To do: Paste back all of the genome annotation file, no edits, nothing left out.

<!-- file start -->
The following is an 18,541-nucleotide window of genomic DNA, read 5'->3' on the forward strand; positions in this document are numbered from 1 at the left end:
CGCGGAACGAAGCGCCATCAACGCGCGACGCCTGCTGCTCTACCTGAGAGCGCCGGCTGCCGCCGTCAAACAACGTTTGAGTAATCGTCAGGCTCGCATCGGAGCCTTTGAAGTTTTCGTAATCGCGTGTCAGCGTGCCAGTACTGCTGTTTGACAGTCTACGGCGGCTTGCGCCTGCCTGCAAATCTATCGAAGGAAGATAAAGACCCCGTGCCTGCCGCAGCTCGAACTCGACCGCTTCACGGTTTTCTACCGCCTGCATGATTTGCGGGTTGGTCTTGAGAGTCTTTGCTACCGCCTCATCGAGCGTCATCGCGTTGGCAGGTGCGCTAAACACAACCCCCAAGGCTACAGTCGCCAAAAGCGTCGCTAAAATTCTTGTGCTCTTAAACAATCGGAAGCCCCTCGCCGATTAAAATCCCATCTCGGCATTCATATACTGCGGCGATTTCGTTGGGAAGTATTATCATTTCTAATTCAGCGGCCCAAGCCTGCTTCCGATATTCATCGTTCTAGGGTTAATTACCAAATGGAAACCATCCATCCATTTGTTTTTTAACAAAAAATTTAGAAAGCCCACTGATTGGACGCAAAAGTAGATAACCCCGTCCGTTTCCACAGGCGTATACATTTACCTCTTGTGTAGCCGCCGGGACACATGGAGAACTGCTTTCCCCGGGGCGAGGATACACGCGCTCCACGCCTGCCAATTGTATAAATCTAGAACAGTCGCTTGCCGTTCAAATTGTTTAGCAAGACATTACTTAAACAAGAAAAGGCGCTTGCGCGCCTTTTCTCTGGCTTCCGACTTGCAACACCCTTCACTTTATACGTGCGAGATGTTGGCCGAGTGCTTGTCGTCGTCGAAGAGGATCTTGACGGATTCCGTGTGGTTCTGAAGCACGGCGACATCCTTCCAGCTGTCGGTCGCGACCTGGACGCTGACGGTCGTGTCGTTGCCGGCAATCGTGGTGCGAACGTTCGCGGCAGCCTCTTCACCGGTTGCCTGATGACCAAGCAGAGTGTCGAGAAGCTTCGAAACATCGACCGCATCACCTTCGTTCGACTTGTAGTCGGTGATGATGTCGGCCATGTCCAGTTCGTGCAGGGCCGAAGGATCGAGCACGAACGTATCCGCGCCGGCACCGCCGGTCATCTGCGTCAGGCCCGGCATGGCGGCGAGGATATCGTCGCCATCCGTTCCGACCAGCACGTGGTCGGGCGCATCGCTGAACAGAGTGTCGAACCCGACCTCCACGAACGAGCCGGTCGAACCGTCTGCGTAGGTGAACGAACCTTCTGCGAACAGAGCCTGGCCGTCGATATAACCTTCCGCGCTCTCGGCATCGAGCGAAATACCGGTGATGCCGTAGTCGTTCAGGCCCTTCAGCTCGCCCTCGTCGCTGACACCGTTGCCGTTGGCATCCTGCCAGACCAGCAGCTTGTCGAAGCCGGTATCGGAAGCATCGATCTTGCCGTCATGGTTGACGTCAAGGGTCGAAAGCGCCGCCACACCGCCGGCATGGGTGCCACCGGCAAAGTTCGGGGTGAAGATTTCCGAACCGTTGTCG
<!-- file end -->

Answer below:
The following is an 18,541-nucleotide window of genomic DNA, read 5'->3' on the forward strand; positions in this document are numbered from 1 at the left end:
CGCGGAACGAAGCGCCATCAACGCGCGACGCCTGCTGCTCTACCTGAGAGCGCCGGCTGCCGCCGTCAAACAACGTTTGAGTAATCGTCAGGCTCGCATCGGAGCCTTTGAAGTTTTCGTAATCGCGTGTCAGCGTGCCAGTACTGCTGTTTGACAGTCTACGGCGGCTTGCGCCTGCCTGCAAATCTATCGAAGGAAGATAAAGACCCCGTGCCTGCCGCAGCTCGAACTCGACCGCTTCACGGTTTTCTACCGCCTGCATGATTTGCGGGTTGGTCTTGAGAGTCTTTGCTACCGCCTCATCGAGCGTCATCGCGTTGGCAGGTGCGCTAAACACAACCCCCAAGGCTACAGTCGCCAAAAGCGTCGCTAAAATTCTTGTGCTCTTAAACAATCGGAAGCCCCTCGCCGATTAAAATCCCATCTCGGCATTCATATACTGCGGCGATTTCGTTGGGAAGTATTATCATTTCTAATTCAGCGGCCCAAGCCTGCTTCCGATATTCATCGTTCTAGGGTTAATTACCAAATGGAAACCATCCATCCATTTGTTTTTTAACAAAAAATTTAGAAAGCCCACTGATTGGACGCAAAAGTAGATAACCCCGTCCGTTTCCACAGGCGTATACATTTACCTCTTGTGTAGCCGCCGGGACACATGGAGAACTGCTTTCCCCGGGGCGAGGATACACGCGCTCCACGCCTGCCAATTGTATAAATCTAGAACAGTCGCTTGCCGTTCAAATTGTTTAGCAAGACATTACTTAAACAAGAAAAGGCGCTTGCGCGCCTTTTCTCTGGCTTCCGACTTGCAACACCCTTCACTTTATACGTGCGAGATGTTGGCCGAGTGCTTGTCGTCGTCGAAGAGGATCTTGACGGATTCCGTGTGGTTCTGAAGCACGGCGACATCCTTCCAGCTGTCGGTCGCGACCTGGACGCTGACGGTCGTGTCGTTGCCGGCAATCGTGGTGCGAACGTTCGCGGCAGCCTCTTCACCGGTTGCCTGATGACCAAGCAGAGTGTCGAGAAGCTTCGAAACATCGACCGCATCACCTTCGTTCGACTTGTAGTCGGTGATGATGTCGGCCATGTCCAGTTCGTGCAGGGCCGAAGGATCGAGCACGAACGTATCCGCGCCGGCACCGCCGGTCATCTGCGTCAGGCCCGGCATGGCGGCGAGGATATCGTCGCCATCCGTTCCGACCAGCACGTGGTCGGGCGCATCGCTGAACAGAGTGTCGAACCCGACCTCCACGAACGAGCCGGTCGAACCGTCTGCGTAGGTGAACGAACCTTCTGCGAACAGAGCCTGGCCGTCGATATAACCTTCCGCGCTCTCGGCATCGAGCGAAATACCGGTGATGCCGTAGTCGTTCAGGCCCTTCAGCTCGCCCTCGTCGCTGACACCGTTGCCGTTGGCATCCTGCCAGACCAGCAGCTTGTCGAAGCCGGTATCGGAAGCATCGATCTTGCCGTCATGGTTGACGTCAAGGGTCGAAAGCGCCGCCACACCGCCGGCATGGGTGCCACCGGCAAAGTTCGGGGTGAAGATTTCCGAACCGTTGTCG